Ghana: Geography & Environment


Katherine Potter
May 5, 2009
World History
Mr. Hjelmgren

Ghana: Geography & Environment

Ghana is located just north of the equator West Africa. It is bordered by Cote d’Ivoire, Togo, and Burkina Faso. It has low-lying savannah regions with a belt of rainforest across the central part. The rainfall in Ghana is heavy from April through September. The average rainfall in 43 inches in the north and 83 in the south. The coolest time of the year for Ghana is between June and September. The lowest average temperature during that time is about 79 degrees. The highest average temperature throughout the year is 88 degrees. Some of the distinguishing features in Ghana include the Volta River and Volta Lake that is one of the world’s largest man made lakes. It also provides hydroelectricity to Ghana and many of its neighboring countries Ghana has many natural resources, these include: gold, cocoa, limestone, clay, silica sand, and ivory. Some of those materials impacted the way Ghana developed.

Ghana was developed on its natural resource of gold and ivory. During the 17th and 18th century gold, ivory, and slave trade became a major impact on the society in Ghana. The Ashanti people rose to power because of the trading. These people created Kumasi, a city that was one of the most advanced cities of its time. This was all because of the trade Ghana could produce. When the Europeans discovered Ghana, they were thrilled with its abundant natural resources and its convenient rivers to travel. Therefore with the European’s arrival, they colonized Ghana.

Many people have taken advantage of Ghana’s natural resources, which has taken a toll on the country; Many of Ghana’s animals are in danger and are protected by the law. Some of these animals included: Conrava Deooi, which is a type of frog on found in the Atewa Forest. Then there is the Mylothris Atewa, which is a type of butterfly that is found nowhere else in the world. Ghana has also discovered a new type of spider tick that can be traced all the way back to the dinosaur stage. In Ghana there is a law that every person who is willing to hunt must have a license. There are some animals in Ghana that are thriving. Some of the animals are grasshoppers. Ghana has the highest diversity of Grasshoppers in their forests.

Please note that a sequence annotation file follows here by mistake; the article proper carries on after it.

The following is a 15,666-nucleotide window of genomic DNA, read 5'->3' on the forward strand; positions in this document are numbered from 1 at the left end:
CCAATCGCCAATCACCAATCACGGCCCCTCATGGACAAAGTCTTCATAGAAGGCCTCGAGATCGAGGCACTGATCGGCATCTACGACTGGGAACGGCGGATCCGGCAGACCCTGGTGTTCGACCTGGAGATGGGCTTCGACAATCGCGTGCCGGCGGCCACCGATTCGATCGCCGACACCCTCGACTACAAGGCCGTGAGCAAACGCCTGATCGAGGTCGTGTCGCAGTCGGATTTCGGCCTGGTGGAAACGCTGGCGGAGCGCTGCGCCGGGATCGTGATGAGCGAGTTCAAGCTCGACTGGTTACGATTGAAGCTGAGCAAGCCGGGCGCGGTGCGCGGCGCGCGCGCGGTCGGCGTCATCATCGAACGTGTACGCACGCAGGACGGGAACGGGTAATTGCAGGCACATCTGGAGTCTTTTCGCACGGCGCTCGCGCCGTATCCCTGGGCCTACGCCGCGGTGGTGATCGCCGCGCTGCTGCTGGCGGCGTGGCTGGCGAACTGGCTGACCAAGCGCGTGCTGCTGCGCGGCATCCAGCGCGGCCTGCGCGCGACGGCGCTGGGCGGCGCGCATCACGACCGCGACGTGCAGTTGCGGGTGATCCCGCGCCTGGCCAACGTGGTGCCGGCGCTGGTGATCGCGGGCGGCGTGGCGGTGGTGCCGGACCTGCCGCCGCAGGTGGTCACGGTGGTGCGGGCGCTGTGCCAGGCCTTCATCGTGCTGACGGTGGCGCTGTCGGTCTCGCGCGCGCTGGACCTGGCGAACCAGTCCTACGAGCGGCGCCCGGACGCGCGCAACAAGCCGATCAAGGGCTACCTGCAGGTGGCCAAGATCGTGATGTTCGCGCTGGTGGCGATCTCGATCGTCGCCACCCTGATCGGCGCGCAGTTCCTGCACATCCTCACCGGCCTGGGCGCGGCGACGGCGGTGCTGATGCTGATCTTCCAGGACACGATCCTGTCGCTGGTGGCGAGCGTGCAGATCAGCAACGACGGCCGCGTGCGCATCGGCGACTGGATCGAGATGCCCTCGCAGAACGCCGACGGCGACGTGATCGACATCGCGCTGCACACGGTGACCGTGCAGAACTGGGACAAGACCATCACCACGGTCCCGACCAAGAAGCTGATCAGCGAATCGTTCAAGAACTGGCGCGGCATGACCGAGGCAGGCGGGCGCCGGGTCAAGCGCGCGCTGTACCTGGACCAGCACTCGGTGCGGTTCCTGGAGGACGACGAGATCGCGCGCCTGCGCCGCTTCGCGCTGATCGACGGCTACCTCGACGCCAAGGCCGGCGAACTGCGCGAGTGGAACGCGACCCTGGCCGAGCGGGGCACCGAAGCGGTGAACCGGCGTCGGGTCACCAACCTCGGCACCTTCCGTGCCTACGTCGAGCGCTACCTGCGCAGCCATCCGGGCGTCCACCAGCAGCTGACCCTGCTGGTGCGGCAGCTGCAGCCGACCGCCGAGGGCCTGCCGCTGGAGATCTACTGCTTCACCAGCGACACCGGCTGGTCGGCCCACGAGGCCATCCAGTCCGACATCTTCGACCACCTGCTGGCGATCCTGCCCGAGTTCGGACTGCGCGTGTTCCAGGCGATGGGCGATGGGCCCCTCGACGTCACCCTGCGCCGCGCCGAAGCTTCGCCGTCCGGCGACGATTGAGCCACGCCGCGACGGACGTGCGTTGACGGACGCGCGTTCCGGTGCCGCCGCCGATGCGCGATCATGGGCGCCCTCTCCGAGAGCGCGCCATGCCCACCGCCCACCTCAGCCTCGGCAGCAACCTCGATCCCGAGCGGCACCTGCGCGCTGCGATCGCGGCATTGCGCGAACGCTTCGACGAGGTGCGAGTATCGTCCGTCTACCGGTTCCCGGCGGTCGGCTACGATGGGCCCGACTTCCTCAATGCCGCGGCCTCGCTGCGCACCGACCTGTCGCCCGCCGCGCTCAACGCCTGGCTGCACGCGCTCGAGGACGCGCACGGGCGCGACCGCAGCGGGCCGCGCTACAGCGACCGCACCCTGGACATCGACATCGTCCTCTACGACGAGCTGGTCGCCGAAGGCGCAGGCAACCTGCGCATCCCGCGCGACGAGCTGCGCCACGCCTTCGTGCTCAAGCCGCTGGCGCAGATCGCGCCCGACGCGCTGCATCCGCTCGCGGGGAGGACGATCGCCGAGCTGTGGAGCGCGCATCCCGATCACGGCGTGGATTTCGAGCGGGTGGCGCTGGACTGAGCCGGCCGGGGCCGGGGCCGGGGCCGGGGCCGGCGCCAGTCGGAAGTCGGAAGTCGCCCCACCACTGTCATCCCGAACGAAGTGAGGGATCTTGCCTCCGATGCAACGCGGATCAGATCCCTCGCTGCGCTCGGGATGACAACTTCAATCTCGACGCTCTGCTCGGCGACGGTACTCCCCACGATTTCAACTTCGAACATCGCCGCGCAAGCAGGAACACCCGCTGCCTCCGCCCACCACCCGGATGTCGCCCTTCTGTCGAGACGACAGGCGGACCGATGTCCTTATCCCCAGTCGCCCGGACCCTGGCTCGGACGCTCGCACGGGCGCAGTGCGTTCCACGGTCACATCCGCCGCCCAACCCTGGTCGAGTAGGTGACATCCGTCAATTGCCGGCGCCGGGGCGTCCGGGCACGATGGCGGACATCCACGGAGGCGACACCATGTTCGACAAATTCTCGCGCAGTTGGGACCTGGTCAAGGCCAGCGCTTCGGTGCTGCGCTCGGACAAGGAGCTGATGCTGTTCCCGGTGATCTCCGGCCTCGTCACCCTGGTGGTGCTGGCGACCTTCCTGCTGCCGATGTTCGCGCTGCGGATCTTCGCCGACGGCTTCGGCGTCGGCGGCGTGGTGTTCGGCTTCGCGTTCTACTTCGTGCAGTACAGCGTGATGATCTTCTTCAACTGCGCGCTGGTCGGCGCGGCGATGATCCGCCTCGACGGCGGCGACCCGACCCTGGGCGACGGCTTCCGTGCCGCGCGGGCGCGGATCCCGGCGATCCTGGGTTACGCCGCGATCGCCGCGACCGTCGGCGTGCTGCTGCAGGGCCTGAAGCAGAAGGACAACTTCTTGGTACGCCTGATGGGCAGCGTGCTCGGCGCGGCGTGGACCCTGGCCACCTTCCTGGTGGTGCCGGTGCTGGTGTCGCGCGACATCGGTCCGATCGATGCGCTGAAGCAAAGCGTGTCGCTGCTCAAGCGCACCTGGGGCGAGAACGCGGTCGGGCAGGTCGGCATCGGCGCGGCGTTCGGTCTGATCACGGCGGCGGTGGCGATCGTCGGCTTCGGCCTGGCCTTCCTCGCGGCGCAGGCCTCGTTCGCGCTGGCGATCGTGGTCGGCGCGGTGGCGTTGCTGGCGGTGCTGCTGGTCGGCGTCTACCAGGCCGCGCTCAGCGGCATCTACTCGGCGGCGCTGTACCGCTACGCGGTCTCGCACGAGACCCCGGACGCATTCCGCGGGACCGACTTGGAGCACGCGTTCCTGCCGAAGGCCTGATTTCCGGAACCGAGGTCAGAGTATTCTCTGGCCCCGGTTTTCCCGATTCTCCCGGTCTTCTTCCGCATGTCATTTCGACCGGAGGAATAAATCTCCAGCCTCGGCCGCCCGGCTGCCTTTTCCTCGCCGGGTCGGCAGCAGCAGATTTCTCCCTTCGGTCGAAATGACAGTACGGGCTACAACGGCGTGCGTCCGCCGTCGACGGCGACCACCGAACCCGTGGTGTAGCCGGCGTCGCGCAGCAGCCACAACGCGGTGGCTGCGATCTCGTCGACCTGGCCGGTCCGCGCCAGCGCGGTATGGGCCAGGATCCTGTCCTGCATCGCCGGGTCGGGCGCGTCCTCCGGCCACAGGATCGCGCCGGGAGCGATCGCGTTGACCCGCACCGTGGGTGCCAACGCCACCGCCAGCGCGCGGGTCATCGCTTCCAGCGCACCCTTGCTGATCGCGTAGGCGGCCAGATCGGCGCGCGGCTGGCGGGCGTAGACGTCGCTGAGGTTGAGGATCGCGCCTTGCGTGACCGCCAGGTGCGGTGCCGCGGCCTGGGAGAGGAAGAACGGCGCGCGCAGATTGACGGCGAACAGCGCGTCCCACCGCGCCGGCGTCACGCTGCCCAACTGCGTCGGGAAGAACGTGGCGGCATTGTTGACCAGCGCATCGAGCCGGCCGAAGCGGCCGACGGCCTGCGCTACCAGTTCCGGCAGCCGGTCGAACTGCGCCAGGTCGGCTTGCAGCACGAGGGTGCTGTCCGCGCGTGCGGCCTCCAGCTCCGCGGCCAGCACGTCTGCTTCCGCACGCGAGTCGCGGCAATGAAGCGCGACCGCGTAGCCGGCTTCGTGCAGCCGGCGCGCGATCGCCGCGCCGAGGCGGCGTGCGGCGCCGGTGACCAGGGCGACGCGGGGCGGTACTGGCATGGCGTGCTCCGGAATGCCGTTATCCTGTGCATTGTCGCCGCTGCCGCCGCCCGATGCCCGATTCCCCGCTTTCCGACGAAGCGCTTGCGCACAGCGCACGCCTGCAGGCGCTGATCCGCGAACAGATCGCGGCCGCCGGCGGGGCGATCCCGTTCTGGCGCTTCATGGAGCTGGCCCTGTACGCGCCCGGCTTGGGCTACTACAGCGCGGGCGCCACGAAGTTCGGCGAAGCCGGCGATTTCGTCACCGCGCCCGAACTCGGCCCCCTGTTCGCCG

Although some of Ghana’s animals may be thriving, some of its geographical sites have changed. This is because of chemical poisoning to some of the animals and deforestation in the country. Many of Ghana’s forests are highly fragmented and disturbed. Also the climate in Ghana has changed which will seriously affect food production in Ghana (Bishop Akolgo). Many of the carbon emissions will destroy crops because they are not compatible to the living conditions that are arising around them. Today many droughts are becoming more common in Ghana, which is not good for the land.

Many people are aware of the endangered species and the risks their land is taking, so many people are taking a stand. “Save the Seashore Bird” was set up in June of 1985 for the protection of the endangered birds. There is a law being discussed due to 30% of bush meat in Ghana has been chemically poisoned due to automatic weapons and snares, as well as bush fires and poisons (Edmund Smith-Asante). “Not only is our wildlife in peril, but we are also at risk” (Agyei-Henaku). Because of these dangers the government is starting to create laws against using deadly hunting techniques. Another issue that is affecting Ghana is deforestation. Many people inside and outside of Ghana are trying to stop this problem. From the U.S. the Peace Corps have been helping but also the GACON (Ghana Association for the Conservation of Nature) has been helping the problem but more at a local level then the Peace Corps. But overall Ghana is an interesting environment and is a beautiful place to visit.

 Annotated Bibliography

Reeves, Christopher. “Climate Change Would Affect Food Production” 28 April. 2009.
    This website helped me with finding information on climate change and how its affecting Ghana today.

  Smith-Asante, Edmund “30% of Game Killed in Ghana Through Chemical Poisoning” 2003. 28 April 2009

       This website helped me with finding information environmental issues that were accruing in Ghana.

    Climate” Ghana Web. 2009. 28 April. 2009

      This Website helped me find the average temperature of Ghana through the year.

  “Ghana: Environment” World Geography. 2009. ABC-CLIO. 28 April. 2009

      This website helped me with finding information on Ghana’s environment, natural resources, agriculture, landforms and climate.
Science Daily. “New, Rare and Threatened Species Discovered In Ghana” 15 December 2007. 4 May 2009.­/releases/2007/12/071206110818.htm

      This website helped me find many animals that were thriving and disappearing in Ghana.